Legal challenges to a Republican-led investigation into Pennsylvania’s recent elections are beginning to mount.
Pennsylvania Attorney General Josh Shapiro announced Thursday that he is suing state Senate Republicans over an effort to subpoena the personal information of roughly 8.7 million voters as part of a probe into the state’s 2020 election results.
Shapiro, in a call with reporters, said the state Senate Intergovernmental Operations Committeee’s subpoenas requesting personal identifying information of voters raises “significant privacy risks.” He said the release of that information would violate privacy protections in the state constitution.
“The committee’s subpoenas would turn over extremely sensitive data – including the last four digits of Social Security numbers, driver's license numbers, dates of birth, addresses – to some mystery third party company,” Shapiro said. “Their subpoenas were largely a stunt, because the vast majority of data that they are requesting is publicly available. But by trying to pry into driver's license numbers and Social Security numbers, we believe they have gone too far.”
Shapiro also criticized Senate Republicans leading the probe, accusing them of putting politics ahead of personal privacy.
“These legislators need to put the law, put their oath of office and put the security of Pennsylvanians’ personal data before their bogus lie about the 2020 election,” he said.
The lawsuit, which was filed in Commonwealth Court, asks the court to declare the subpoenas invalid, with Shapiro’s office arguing that the subpoenas violate privacy protections, and that they were issued without a “legitimate legislative purpose.”
The election review is being spearheaded by the GOP-led Senate Intergovernmental Operations Committee and comes amid pressure from former president Donald Trump and his supporters who allege that the 2020 presidential election was stolen and marred by fraud.
The committee voted on Sept. 15 to issue 17 subpoenas to the Pennsylvania Department of State seeking the names, dates of birth, addresses, driver’s license numbers and last four digits of the Social Security numbers of all registered voters in the state, among other information.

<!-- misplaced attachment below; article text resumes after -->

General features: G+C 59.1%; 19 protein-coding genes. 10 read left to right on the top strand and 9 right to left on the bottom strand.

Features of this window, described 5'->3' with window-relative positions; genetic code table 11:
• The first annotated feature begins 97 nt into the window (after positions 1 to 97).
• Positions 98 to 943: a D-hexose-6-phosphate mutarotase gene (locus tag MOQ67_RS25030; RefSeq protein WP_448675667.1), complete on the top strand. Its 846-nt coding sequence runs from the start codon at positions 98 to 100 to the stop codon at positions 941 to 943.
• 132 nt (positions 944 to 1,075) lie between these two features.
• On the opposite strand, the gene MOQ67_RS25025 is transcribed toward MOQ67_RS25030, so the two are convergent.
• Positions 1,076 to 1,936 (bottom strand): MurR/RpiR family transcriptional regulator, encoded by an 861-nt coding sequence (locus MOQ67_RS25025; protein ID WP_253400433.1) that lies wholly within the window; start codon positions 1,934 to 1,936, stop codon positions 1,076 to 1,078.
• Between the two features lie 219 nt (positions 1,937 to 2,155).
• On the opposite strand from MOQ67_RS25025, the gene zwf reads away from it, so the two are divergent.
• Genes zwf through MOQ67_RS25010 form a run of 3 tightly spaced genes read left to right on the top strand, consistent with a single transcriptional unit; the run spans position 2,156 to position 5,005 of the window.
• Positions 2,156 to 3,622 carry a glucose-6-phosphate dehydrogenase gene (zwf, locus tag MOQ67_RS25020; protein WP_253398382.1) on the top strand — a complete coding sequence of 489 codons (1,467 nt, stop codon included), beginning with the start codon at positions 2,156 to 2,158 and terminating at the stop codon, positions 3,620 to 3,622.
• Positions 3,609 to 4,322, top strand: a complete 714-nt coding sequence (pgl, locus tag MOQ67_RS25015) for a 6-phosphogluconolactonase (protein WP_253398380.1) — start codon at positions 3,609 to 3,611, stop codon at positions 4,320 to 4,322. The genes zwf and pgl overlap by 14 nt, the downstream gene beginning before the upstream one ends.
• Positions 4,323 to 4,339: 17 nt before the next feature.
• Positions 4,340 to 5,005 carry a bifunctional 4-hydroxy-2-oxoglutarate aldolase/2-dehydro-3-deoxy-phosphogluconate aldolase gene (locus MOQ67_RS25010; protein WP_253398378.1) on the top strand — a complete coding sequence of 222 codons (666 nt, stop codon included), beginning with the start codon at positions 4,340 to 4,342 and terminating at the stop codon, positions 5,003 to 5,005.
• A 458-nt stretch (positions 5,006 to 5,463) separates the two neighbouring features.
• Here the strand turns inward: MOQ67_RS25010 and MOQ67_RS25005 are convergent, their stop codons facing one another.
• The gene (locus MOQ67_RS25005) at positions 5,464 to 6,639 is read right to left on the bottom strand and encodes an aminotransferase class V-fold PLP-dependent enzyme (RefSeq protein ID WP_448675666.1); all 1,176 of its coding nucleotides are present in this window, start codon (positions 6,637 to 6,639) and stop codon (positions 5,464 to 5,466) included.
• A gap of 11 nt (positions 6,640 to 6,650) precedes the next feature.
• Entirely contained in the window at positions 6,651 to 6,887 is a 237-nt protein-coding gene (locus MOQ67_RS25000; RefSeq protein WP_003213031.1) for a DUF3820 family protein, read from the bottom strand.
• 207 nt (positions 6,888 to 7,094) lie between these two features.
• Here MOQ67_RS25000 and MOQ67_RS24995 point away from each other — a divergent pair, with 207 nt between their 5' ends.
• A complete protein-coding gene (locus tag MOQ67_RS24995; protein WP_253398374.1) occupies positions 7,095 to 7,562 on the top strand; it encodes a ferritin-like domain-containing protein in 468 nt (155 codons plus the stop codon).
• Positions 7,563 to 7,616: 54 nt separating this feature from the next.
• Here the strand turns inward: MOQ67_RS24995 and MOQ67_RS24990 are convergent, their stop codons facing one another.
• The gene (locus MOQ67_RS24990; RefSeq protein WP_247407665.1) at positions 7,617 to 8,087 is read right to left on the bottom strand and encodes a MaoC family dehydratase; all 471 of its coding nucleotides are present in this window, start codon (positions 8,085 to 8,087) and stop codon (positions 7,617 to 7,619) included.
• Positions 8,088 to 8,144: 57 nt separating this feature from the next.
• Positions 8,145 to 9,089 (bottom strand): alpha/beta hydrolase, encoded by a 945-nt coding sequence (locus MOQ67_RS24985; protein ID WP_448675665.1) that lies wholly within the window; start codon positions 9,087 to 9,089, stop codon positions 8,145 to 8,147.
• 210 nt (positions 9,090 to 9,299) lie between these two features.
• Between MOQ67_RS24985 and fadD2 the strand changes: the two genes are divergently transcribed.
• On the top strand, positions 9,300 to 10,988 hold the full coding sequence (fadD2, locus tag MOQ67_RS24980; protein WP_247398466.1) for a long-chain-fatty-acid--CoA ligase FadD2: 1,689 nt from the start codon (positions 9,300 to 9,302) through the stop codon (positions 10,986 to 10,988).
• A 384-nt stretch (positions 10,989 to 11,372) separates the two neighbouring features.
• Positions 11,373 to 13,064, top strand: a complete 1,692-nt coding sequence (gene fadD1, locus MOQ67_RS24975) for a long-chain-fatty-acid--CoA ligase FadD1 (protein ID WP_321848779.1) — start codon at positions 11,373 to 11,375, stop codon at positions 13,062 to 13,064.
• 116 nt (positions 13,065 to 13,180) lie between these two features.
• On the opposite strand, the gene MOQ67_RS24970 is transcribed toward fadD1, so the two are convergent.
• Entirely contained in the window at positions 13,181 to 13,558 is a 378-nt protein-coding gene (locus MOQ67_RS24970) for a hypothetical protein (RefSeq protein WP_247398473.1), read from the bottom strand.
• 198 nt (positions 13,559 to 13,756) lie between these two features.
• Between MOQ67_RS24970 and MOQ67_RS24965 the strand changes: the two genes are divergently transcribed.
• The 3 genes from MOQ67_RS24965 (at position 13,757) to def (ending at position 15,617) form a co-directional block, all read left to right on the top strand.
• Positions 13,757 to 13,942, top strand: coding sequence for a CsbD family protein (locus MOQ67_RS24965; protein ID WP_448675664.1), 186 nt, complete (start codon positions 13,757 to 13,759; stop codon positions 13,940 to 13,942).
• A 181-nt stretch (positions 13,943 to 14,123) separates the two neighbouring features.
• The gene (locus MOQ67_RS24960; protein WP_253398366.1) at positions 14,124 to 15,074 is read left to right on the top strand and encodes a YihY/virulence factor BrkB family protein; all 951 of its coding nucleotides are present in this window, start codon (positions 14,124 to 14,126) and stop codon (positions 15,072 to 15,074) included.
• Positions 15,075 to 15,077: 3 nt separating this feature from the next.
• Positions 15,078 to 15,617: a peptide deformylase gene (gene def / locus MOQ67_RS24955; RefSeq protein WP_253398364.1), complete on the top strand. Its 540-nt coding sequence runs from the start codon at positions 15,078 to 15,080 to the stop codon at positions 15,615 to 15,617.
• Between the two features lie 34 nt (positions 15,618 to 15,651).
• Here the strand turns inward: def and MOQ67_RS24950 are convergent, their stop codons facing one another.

The state-level investigation initially sought access to ballots, voting machines and software from three Pennsylvania counties, but the three counties in question refused to comply after the Pennsylvania Department of State threatened to decertify the voting machines of any county that allowed third-party access into its machines.
After that effort failed to gain traction, Senate President Pro Tempore Jake Corman stripped state Sen. Doug Mastriano of his committee chairmanship and instead tapped state Sen. Cris Dush to lead the investigation.
Dush has said the review isn’t meant to relitigate the 2020 presidential election, but to give lawmakers the necessary information to update the state’s election laws.
Shapiro isn’t the first to challenge the Senate Intergovernmental Operations Committee’s subpoenas.
Senate Democrats on the Intergovernmental Operations Committee filed a lawsuit in Commonwealth Court after the committee voted along party lines to subpoena the voter records.
Democrats are asking the court to block the subpoenas, arguing that the probe would jeopardize protected information and that the GOP-led committee doesn’t have the authority to audit elections. The same Democrats also asked the court to prohibit the committee from hiring a third-party vendor to assist with the investigation.
Barring any court rulings, the Department of State currently has until Oct. 1 to respond to the committee’s subpoenas.